This 'Hero Of France' Is A Truly Decent Man
A Hero of France
Hardcover, 234 pages |purchase
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Long ago, a friend expressed astonishment that I had never read the novels of Dick Francis. She lent me one and said if I hated it, "it is all over between us, Bethanne."
I know why she said that: Every Dick Francis book features The Decent Man as its hero. Alan Furst does not write formula mysteries a la Francis, but his elegantly wrought World War II-era suspense novels do frequently feature The Decent Man.
The Decent Man is not a stock hero; he's an archetype, a yardstick, a bulwark in rough seas. He appears in many forms of literature, from low to high — and sometime's he's a she. Nick Carraway of The Great Gatsby is a Decent Man; so is Updike's Rabbit Angstrom, and don't forget Brienne of Tarth.
In A Hero of France, Furst's decent-man protagonist is Mathieu, the leader of a French Resistance cell, whose fundamental goodness shows in his smallest gestures. Part of the book's power resides in how Furst uses the wartime scarcity of everything — food, clothing, hours of the day, kindness — to evoke immediacy.
Some of Furst's 18 novels feel lush, especially when his settings begin in society environs — and the trouble with all that lushness is it can distance readers, reminding them of the book's historicity. For example, Mission to Paris begins "In Paris, the evenings of September are sometimes warm, excessively gentle, and, in the magic particular to that city, irresistibly seductive. The autumn of 1938 began in just such weather and on the terraces of the best cafés, in the famous restaurants, at the dinner parties one wished to attend, the conversation was, of necessity, lively and smart: fashion, cinema, love affairs, politics, and, yes, the possibility of war — that too had its moment." (The Foreign Correspondent opens similarly: "In Paris, the last days of autumn; a gray, troubled sky at daybreak, the fall of twilight at noon ..." Similarly? Or do I mean cannily?)
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A Hero of France starts with one terse sentence that switches up location and season: "Occupied Paris, the tenth day of March, 1941." Part of Furst's "Night Soldiers" series (if the word "series" even applies to books united by voice, tone, and global conflict yet not by plot, character, or setting), it's fitting this novel be more somber in atmosphere.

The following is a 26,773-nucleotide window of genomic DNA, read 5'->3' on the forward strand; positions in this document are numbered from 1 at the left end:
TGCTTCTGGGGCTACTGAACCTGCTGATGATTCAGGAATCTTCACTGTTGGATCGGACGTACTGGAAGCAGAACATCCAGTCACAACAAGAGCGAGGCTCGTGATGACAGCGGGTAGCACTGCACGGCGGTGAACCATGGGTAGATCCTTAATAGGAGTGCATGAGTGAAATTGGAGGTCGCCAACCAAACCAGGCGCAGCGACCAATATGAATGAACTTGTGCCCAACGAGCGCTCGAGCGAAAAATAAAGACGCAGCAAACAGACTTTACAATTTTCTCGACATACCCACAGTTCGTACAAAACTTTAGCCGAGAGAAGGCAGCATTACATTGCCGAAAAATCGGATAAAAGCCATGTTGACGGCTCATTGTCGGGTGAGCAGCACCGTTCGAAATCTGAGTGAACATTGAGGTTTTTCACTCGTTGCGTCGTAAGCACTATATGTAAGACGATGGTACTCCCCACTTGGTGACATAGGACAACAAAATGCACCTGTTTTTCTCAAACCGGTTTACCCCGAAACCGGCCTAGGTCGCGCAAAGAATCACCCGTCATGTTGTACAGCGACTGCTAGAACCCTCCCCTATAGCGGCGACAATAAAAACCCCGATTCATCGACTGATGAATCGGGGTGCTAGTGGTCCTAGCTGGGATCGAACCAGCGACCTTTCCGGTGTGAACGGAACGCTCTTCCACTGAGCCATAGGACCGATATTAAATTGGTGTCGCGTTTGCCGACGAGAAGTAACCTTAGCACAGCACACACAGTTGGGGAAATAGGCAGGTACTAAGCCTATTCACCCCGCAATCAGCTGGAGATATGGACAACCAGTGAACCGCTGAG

The following paragraphs echo the change, noting the citywide blackout curtains, vehicle-free silence, and a beautiful woman wearing "ski pants — warmer than a skirt." We're in Vichy France: Even fashion has capitulated. Furst's careful details are here in full; British pilots trained to find "a local priest" if they bail out over France, a woman resorting to vanilla extract as perfume, a nickname for a wall of execution. Deprivation has become commonplace; unfortunately, self-denial doesn't follow suit.
Mathieu and his colleagues, including the exceptionally brave Chantal (one of the finest scenes is of Chantal helping people on a train) work with a tight community that even includes the proprietress of an occult shop, but that community is painfully small. Each link in its chain depends on so many factors; modern audiences may not fully grasp how essential fidelity to "La France" was to Resistance members. Mathieu's patient dog is even named "Mariana" in keeping with the French national symbol "Marianne."
The end of the book is nostalgic and perhaps a soupçon pat, unless you pay attention to how Furst refers back to the links of his story's chain. There are villains. There are people who use each other. There are obligatory sex scenes and yet, and yet — in the midst of one that's naughtier-than-usual, Mathieu remarks to his lover Joëlle that "Women are just as wicked as men, even worse, once they feel free." So much of Furst's strengths, past and future, rest in this statement: The knowledge of human nature, the belief in liberty, and the understanding that women can be men's equals in courage as well as pleasure. Instead of a book where characters mourn bygone pleasures, in A Hero of France they savor the fleeting ones of the present.
Bethanne Patrick is a freelance writer and critic who tweets @TheBookMaven.